|2015-16 Regular Season: Firebirds vs. Saginaw Spirit|
While Flint is new to the OHL, the franchise is over 20 years old. It began as an expansion franchise in 1990 as the Detroit Compuware Ambassadors. Owned by Peter Karmanos, the Ambassadors would later become the Detroit Jr. Red Wings, Detroit Whalers, and, finally in 1997, the Plymouth Whalers.
Due to declining attendance, Karmanos put the Whalers up for sale in 2015. The original plan was for the franchise to relocate to Chatham, Ontario, for the upcoming season. However, the lack of a suitable arena and no plans to build a new arena in Chatham doomed those plans.
About that time, Nilsen purchased both the then-Perani Arena and Iceland Arena. Looking to bring in a higher level of hockey, Nilsen and IMS Hockey first attempted to purchase a USHL expansion franchise. When those attempts did not succeed, they purchased the Whalers from Karmanos and relocated the franchise north to Flint. A successful "Name-the-Team" contest was held, and "Flint Firebirds" was the winning entry.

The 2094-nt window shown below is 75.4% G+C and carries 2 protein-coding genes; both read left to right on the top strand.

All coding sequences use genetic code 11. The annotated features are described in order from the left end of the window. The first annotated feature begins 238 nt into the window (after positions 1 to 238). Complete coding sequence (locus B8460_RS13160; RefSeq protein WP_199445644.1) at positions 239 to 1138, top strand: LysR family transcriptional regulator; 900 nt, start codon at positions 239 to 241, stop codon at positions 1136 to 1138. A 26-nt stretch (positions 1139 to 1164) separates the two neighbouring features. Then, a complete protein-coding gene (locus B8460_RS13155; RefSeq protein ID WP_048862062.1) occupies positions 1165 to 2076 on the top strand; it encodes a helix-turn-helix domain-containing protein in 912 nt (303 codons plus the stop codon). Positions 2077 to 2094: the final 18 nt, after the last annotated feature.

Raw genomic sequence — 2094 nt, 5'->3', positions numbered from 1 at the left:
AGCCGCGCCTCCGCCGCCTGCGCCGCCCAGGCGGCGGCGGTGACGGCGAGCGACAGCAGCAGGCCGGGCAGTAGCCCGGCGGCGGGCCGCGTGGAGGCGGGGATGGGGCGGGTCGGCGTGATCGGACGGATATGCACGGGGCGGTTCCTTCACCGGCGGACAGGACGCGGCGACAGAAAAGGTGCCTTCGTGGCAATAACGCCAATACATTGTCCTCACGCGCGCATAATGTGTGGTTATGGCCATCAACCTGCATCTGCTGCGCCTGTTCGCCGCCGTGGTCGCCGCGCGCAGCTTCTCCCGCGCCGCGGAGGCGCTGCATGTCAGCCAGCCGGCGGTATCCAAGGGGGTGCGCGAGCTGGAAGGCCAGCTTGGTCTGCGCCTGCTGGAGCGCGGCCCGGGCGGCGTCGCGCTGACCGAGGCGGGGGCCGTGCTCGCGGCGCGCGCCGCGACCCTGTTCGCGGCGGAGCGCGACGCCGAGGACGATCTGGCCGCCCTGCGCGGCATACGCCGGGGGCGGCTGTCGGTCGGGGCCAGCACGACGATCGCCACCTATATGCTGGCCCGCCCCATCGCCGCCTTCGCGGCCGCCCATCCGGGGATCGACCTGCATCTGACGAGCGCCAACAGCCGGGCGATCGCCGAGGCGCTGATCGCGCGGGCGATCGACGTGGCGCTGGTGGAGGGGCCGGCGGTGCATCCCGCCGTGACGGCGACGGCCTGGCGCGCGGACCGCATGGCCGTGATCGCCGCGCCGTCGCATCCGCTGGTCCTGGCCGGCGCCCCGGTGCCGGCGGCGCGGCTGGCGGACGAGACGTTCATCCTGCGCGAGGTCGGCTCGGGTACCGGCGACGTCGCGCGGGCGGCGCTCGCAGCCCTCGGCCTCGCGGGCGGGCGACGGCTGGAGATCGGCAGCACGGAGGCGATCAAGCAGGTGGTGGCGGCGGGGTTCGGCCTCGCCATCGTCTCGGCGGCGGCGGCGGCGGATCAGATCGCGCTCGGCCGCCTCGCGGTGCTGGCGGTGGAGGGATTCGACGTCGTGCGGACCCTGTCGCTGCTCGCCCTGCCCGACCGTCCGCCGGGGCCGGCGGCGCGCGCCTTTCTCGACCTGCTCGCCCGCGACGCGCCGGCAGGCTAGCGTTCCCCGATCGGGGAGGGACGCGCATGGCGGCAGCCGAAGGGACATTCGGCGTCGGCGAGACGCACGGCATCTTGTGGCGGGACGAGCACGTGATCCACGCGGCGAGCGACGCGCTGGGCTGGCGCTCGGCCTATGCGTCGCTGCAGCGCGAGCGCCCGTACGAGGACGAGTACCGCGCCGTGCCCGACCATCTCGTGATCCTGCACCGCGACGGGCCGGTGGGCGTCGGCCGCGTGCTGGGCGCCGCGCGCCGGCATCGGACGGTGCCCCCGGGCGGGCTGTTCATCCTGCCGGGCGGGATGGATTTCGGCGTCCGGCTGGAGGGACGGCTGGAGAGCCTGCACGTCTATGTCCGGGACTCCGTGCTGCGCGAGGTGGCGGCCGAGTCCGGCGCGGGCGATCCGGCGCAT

In November, the franchise made international headlines for all the wrong reasons. After a dramatic come-from-behind win over Oshawa, Nilsen fired both Gruden and assistant coach Dave Karpa, allegedly over the lack of playing time for Nilsen's son. The players were outraged, and walked into the front office and threw down their jerseys and "walked out". After 24 hours and a meeting with OHL Commissioner David Branch, Nilsen rehired Gruden and Karpa and gave them 3-year contract extensions. The players returned to the Firebirds shortly after.
This program is from the December 4th, 2015, game against the Saginaw Spirit. Saginaw and Flint were arch-rivals in the IHL and UHL for many years. The Spirit and Firebirds battle for the I-75 Challenge Cup, which goes to the team that has the most points in the 8-game series. That night, the Spirit came back from a 2-0 deficit to win in a shootout, 4-3. That night's attendance was 2950.
It's great to see high-quality hockey back in Flint again. Nothing against the Generals, who were excellent, but this is the best level of hockey in that town since the Spirits moved away. Flint has struggled to draw crowds the past several years, but the average attendance for the Firebirds is (as of now) 3,017 per game. Not a bad start.
This program is sixty pages long, all color pictures and on glossy paper. There are articles about the renaissance of downtown Flint, the history of the Plymouth Whalers and bios about Nilsen, Gruden and the players on the cover. Each player has a bio as well. Local advertisements include Bubba O'Malley's, Patsy Lou GMC, Hoffman's Deco Deli & Cafe and Goodwill of Mid-Michigan.